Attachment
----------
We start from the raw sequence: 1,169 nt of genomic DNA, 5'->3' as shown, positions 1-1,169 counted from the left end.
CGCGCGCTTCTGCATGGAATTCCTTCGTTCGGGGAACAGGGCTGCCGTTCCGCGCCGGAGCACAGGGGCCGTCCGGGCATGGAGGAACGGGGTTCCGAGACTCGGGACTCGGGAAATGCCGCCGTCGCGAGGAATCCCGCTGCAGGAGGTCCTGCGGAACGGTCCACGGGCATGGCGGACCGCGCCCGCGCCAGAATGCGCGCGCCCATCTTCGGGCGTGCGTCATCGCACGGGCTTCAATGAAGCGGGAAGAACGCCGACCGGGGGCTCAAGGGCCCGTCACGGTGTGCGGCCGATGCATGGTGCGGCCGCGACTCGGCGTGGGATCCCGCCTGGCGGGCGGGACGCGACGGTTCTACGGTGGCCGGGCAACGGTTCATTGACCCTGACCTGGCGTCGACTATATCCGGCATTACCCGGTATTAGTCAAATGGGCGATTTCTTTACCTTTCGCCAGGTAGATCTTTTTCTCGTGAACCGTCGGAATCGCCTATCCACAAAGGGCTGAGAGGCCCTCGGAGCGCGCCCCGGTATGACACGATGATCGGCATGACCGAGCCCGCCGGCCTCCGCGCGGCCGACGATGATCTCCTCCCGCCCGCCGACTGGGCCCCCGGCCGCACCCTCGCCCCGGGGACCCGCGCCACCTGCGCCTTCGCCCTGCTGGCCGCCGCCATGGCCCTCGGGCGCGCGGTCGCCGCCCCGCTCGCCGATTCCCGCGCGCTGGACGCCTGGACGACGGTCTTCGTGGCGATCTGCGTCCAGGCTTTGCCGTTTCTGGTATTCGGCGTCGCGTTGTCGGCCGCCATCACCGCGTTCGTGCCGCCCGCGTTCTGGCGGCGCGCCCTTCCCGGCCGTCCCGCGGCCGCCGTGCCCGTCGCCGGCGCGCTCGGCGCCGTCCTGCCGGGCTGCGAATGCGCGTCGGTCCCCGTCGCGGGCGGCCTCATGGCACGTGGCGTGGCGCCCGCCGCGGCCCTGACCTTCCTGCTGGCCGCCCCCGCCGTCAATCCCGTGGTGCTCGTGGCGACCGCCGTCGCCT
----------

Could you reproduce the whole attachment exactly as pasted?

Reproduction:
We start from the raw sequence: 1,169 nt of genomic DNA, 5'->3' as shown, positions 1-1,169 counted from the left end.
CGCGCGCTTCTGCATGGAATTCCTTCGTTCGGGGAACAGGGCTGCCGTTCCGCGCCGGAGCACAGGGGCCGTCCGGGCATGGAGGAACGGGGTTCCGAGACTCGGGACTCGGGAAATGCCGCCGTCGCGAGGAATCCCGCTGCAGGAGGTCCTGCGGAACGGTCCACGGGCATGGCGGACCGCGCCCGCGCCAGAATGCGCGCGCCCATCTTCGGGCGTGCGTCATCGCACGGGCTTCAATGAAGCGGGAAGAACGCCGACCGGGGGCTCAAGGGCCCGTCACGGTGTGCGGCCGATGCATGGTGCGGCCGCGACTCGGCGTGGGATCCCGCCTGGCGGGCGGGACGCGACGGTTCTACGGTGGCCGGGCAACGGTTCATTGACCCTGACCTGGCGTCGACTATATCCGGCATTACCCGGTATTAGTCAAATGGGCGATTTCTTTACCTTTCGCCAGGTAGATCTTTTTCTCGTGAACCGTCGGAATCGCCTATCCACAAAGGGCTGAGAGGCCCTCGGAGCGCGCCCCGGTATGACACGATGATCGGCATGACCGAGCCCGCCGGCCTCCGCGCGGCCGACGATGATCTCCTCCCGCCCGCCGACTGGGCCCCCGGCCGCACCCTCGCCCCGGGGACCCGCGCCACCTGCGCCTTCGCCCTGCTGGCCGCCGCCATGGCCCTCGGGCGCGCGGTCGCCGCCCCGCTCGCCGATTCCCGCGCGCTGGACGCCTGGACGACGGTCTTCGTGGCGATCTGCGTCCAGGCTTTGCCGTTTCTGGTATTCGGCGTCGCGTTGTCGGCCGCCATCACCGCGTTCGTGCCGCCCGCGTTCTGGCGGCGCGCCCTTCCCGGCCGTCCCGCGGCCGCCGTGCCCGTCGCCGGCGCGCTCGGCGCCGTCCTGCCGGGCTGCGAATGCGCGTCGGTCCCCGTCGCGGGCGGCCTCATGGCACGTGGCGTGGCGCCCGCCGCGGCCCTGACCTTCCTGCTGGCCGCCCCCGCCGTCAATCCCGTGGTGCTCGTGGCGACCGCCGTCGCCT